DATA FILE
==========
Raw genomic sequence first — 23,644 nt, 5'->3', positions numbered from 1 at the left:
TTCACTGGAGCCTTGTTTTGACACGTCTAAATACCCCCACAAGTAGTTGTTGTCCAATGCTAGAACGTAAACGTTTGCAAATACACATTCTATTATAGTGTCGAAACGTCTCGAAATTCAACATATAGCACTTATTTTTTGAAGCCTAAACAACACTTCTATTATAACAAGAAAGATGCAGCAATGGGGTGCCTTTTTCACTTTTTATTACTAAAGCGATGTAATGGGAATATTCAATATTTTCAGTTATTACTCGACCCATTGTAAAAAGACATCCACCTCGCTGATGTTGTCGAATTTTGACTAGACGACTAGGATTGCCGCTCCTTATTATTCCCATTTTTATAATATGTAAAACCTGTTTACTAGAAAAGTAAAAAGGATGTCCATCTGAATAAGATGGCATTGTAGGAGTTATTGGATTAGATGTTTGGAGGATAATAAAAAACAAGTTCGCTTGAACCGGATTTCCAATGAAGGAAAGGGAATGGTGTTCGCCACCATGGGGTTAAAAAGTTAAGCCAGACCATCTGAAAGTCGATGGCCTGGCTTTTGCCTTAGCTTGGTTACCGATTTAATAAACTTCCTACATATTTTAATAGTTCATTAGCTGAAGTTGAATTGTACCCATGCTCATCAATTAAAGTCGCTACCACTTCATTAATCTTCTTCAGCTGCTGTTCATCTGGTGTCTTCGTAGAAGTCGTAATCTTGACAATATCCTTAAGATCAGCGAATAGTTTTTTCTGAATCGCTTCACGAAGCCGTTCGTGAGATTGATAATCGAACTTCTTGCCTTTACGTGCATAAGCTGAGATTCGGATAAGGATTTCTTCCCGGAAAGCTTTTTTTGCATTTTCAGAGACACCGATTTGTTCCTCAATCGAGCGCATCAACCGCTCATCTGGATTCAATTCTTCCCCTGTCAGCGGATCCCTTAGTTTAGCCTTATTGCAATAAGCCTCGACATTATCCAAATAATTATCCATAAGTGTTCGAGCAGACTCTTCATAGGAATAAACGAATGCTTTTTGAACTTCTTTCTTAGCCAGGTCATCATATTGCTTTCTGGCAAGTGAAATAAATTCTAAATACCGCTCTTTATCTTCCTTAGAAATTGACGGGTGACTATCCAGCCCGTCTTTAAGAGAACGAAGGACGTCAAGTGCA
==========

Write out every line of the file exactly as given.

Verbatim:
Raw genomic sequence first — 23,644 nt, 5'->3', positions numbered from 1 at the left:
TTCACTGGAGCCTTGTTTTGACACGTCTAAATACCCCCACAAGTAGTTGTTGTCCAATGCTAGAACGTAAACGTTTGCAAATACACATTCTATTATAGTGTCGAAACGTCTCGAAATTCAACATATAGCACTTATTTTTTGAAGCCTAAACAACACTTCTATTATAACAAGAAAGATGCAGCAATGGGGTGCCTTTTTCACTTTTTATTACTAAAGCGATGTAATGGGAATATTCAATATTTTCAGTTATTACTCGACCCATTGTAAAAAGACATCCACCTCGCTGATGTTGTCGAATTTTGACTAGACGACTAGGATTGCCGCTCCTTATTATTCCCATTTTTATAATATGTAAAACCTGTTTACTAGAAAAGTAAAAAGGATGTCCATCTGAATAAGATGGCATTGTAGGAGTTATTGGATTAGATGTTTGGAGGATAATAAAAAACAAGTTCGCTTGAACCGGATTTCCAATGAAGGAAAGGGAATGGTGTTCGCCACCATGGGGTTAAAAAGTTAAGCCAGACCATCTGAAAGTCGATGGCCTGGCTTTTGCCTTAGCTTGGTTACCGATTTAATAAACTTCCTACATATTTTAATAGTTCATTAGCTGAAGTTGAATTGTACCCATGCTCATCAATTAAAGTCGCTACCACTTCATTAATCTTCTTCAGCTGCTGTTCATCTGGTGTCTTCGTAGAAGTCGTAATCTTGACAATATCCTTAAGATCAGCGAATAGTTTTTTCTGAATCGCTTCACGAAGCCGTTCGTGAGATTGATAATCGAACTTCTTGCCTTTACGTGCATAAGCTGAGATTCGGATAAGGATTTCTTCCCGGAAAGCTTTTTTTGCATTTTCAGAGACACCGATTTGTTCCTCAATCGAGCGCATCAACCGCTCATCTGGATTCAATTCTTCCCCTGTCAGCGGATCCCTTAGTTTAGCCTTATTGCAATAAGCCTCGACATTATCCAAATAATTATCCATAAGTGTTCGAGCAGACTCTTCATAGGAATAAACGAATGCTTTTTGAACTTCTTTCTTAGCCAGGTCATCATATTGCTTTCTGGCAAGTGAAATAAATTCTAAATACCGCTCTTTATCTTCCTTAGAAATTGACGGGTGACTATCCAGCCCGTCTTTAAGAGAACGAAGGACGTCAAGTGCA